Blink and you missed it


The conditions held and I did get out to watch Spica disappear behind the moon. I tried a short video clip, unable to tell if it was actually capturing Spica or not but suspecting that it wasn’t – the frame rates for video translate to a pretty short shutter speed and even as bright as it was in comparison, Spica was still pretty dim. Upon returning home, I found that read more

Preliminary


Just now, took a peek out there as the sky was darkening, noticed that it was more than clear enough, and did a couple of test shots. I also noticed another speck in the viewfinder and reframed, but I was still working handheld and sharpness was lacking. As I was setting up the tripod and getting the remote release out and the camera set for mirror lockup*, the last little light read more

Watch Spica vanish before your eyes!


I really haven’t been finding posting material recently, because I’ve had a lot of other things going on, though I have a few unrelated pics that may show up a little later. Right now, I’m providing what little warning I can, having discovered only this morning that the moon will be occulting Spica this evening.

Basic orbital dynamics: the stars move across the read more

Fermi and physics

I’m up to these kinds of things again, by which I mean, thinking exercises that won’t ultimately mean a damn thing – but then again, that’s the story of my life, so why stop now?

Most people that have even the faintest interest in the idea of life on other planets are familiar with the Fermi read more

It’s, like, cosmic, man

On this date a whopping 60 years ago, there came an accidental discovery that helped confirm, and inform, our present view of the universe: the cosmic microwave background (CMB) was first measured.

Here’s the quick run down. Observations of many stars in the observable universe, generally around the early 1900s, showed light spectra that were very similar to our own sun, with gaps in certain read more

One more for Hubble


And so the Hubble Space Telescope was launched 34 years ago today as a joint venture between NASA (National Aeronautics and Space Administration, USA) and ESA (European Space Agency,) and is still cranking out the classics, as seen here. Having a large telescope read more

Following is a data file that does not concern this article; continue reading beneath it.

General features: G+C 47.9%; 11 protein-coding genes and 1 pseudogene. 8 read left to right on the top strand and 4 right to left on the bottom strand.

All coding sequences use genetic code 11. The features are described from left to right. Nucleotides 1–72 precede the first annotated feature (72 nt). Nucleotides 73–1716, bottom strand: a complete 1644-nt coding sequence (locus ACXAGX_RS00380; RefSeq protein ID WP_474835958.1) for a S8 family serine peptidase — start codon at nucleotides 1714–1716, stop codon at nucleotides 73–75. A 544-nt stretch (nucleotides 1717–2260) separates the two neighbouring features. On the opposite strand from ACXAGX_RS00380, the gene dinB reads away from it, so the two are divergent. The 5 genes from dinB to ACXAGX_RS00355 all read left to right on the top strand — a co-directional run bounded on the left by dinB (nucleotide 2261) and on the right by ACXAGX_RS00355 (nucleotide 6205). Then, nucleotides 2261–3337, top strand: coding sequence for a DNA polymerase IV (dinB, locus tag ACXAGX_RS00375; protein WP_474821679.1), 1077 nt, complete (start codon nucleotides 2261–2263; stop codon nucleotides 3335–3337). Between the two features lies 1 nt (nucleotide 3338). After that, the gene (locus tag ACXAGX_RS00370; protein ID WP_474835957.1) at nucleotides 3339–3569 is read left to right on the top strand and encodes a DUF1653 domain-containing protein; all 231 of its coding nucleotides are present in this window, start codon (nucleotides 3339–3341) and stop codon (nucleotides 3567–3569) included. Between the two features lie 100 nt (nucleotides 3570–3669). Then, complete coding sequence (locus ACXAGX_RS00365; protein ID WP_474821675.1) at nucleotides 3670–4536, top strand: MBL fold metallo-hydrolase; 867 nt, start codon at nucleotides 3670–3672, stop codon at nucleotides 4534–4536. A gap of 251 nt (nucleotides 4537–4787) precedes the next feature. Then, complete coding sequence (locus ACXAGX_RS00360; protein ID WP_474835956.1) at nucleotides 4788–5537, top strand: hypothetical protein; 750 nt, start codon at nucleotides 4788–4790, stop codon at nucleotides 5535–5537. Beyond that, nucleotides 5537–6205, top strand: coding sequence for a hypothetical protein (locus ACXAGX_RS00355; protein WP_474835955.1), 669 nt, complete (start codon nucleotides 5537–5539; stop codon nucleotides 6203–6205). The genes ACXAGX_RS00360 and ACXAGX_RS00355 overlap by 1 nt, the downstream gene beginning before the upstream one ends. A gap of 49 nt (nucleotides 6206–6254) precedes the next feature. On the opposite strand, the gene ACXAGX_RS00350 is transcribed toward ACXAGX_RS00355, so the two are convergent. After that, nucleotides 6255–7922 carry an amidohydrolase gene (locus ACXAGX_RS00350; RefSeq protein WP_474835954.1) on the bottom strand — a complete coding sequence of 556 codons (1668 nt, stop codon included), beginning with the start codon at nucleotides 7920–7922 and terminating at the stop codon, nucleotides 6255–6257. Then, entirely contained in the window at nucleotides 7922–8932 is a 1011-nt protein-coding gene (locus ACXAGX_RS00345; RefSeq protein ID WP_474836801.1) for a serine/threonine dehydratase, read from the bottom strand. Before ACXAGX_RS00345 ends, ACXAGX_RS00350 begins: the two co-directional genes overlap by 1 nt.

Sorting finds n+8

Just two today – or is it three? How does one count these accurately? I don’t want to get in trouble with the IRS…


This one comes from the same session as these, but I didn’t notice this detail until I had brought the image up at full resolution to see if it retained read more

Too cool, part 53: Two comets

For reasons unknown, I never went looking for these after returning from the trip, but I also never had any such images pop up anywhere in my usual haunts, so I suspected that no one got anything worth keeping. Until now, that is.

Astronomy Picture of the Day features someone who actually got comet 12P/Pons-Brooks read more

Exactly/mostly as feared/intended

I don’t know who comes up with these holidays, I really don’t – it’s makes little sense to celebrate something so banal. Why don’t we have National Spaghetti Day or Stay Away From Seattle Day while we’re at it?

[Oh. We do.]

But anyway, today/yesterday is/was Encounter Extraordinary/Rotten Luck Day, and since there read more

You can’t escape

Normally, I avoid the ‘popular’ news items (or, for that matter, nearly all news items) because frankly, there are enough sources for such out there and I certainly don’t need to offer my two pfennigs, much less jump on any bandwagon, and I have established my own typical subject matter herein anyway – stay in your lane, kind of thing. At this point in time, however, the read more

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